Former Serbian military chief Ratko Mladic, also known as the "Butcher of Bosnia" is accused of masterminding some of the worst atrocities Europe has ever seen, but to many Serbs he is revered as a national hero.
Mladic, who is to face a UN war crimes tribunal, is held responsible for a barbaric legacy whilst head of the Bosnian Serb Army, accused of the brutal killing of thousands of Bosnian Muslims during a barbarous campaign of ethnic cleansing.
He is thought to have ordered the 44-month Siege of Sarajevo, a campaign of terror carried out on unarmed civilians. Shelled and shot by snipers, families were terrorised in their homes, left with no electricity or running water.
His 23-year-old daughter, Ana, committed suicide 1994. It was said she shot herself in the head, unable to cope after reading reports of her father's bloodthirsty military campaigns. Her death only hardened his savage resolve, reports Reuters.
Paramilitaries commanded by Mladic took hold of the eastern city of Srebrenica in 1995. Around 7,000 unarmed Muslims were killed and in total 12,000 civilians were slaughtered.
The mass murder was described by Kofi Annan, Secretary-General of the United Nations, as the "worst atrocity since World War II". Boys as young as 12-years-old were rounded up and shot alongside their fathers and grandfathers. Chillingly, Mladic was seen in the city square only hours before, handing sweets to the young boys, reports the BBC.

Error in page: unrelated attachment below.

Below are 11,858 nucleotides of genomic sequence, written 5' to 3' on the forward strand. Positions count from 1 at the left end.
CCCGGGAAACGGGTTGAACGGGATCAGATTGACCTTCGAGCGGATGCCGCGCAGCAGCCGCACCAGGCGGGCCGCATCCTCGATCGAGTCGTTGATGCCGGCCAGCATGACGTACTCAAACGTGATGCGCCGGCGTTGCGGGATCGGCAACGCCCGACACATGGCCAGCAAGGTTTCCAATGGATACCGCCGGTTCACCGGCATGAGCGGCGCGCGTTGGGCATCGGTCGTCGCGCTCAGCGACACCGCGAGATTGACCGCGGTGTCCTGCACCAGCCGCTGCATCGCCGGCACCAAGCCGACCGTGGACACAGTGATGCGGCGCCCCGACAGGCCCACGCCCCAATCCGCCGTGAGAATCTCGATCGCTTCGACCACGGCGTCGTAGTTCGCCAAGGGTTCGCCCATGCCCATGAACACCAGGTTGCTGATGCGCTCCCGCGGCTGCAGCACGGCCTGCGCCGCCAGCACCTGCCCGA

Known for his cold and ruthless disposition, he is reported to have said "borders are always drawn in blood and states marked out with graves", according to the Telegraph.
His ferocious battle cries terrorised ordinary civilians but his fanatical extermination of Bosniaks (Bosnian Muslims) and Croats made him a kind of hero amongst his followers.
According to the BBC, Mladic screamed "Burn their brains!" and "shell them until they're on the edge of madness" to inspire his troops.
Mladic was born in 1942 and wanted to become a teacher, reports Reuters. However, after joining the Yugoslav people's army in 1961, he quickly rose through the ranks to become a career soldier.
After the Bosnian conflict, Mladic was indicted by The Hague for genocide and crimes against humanity in 1995. However for 16 years after the war, Mladic avoided arrest. His status as a hero, a man who campaigned for the good of "Great Serbia" is thought to have helped him evade capture.
In May 2011, a gaunt 70-year-old Mladic was found withered and weakened in a farmhouse in northern Serbia, his fragile appearance a far cry from the last shots taken of the imposing Serb general.
Now a very sick man, his health believed to have been weakened by a number of strokes and a heart problem, the UN court has scaled back the case against him, as many want to see Mladic face his crimes while still alive.
Upon his capture Mladic was allowed to go visit the Belgrade grave of his daughter, Ana, in 2011. His son Darko, who has given Mladic two grandchildren, claims that his father did not order the Srebrenica massacre, and that he actually saved the lives of thousands of Muslims.
Former Bosnian Serb soldiers protested in Mladic's birthplace of Kalinovik upon his extradition to The Hague. Placards declaring the former general as a "saint" and a saviour showed the extent of the influence of Mladic in his prime.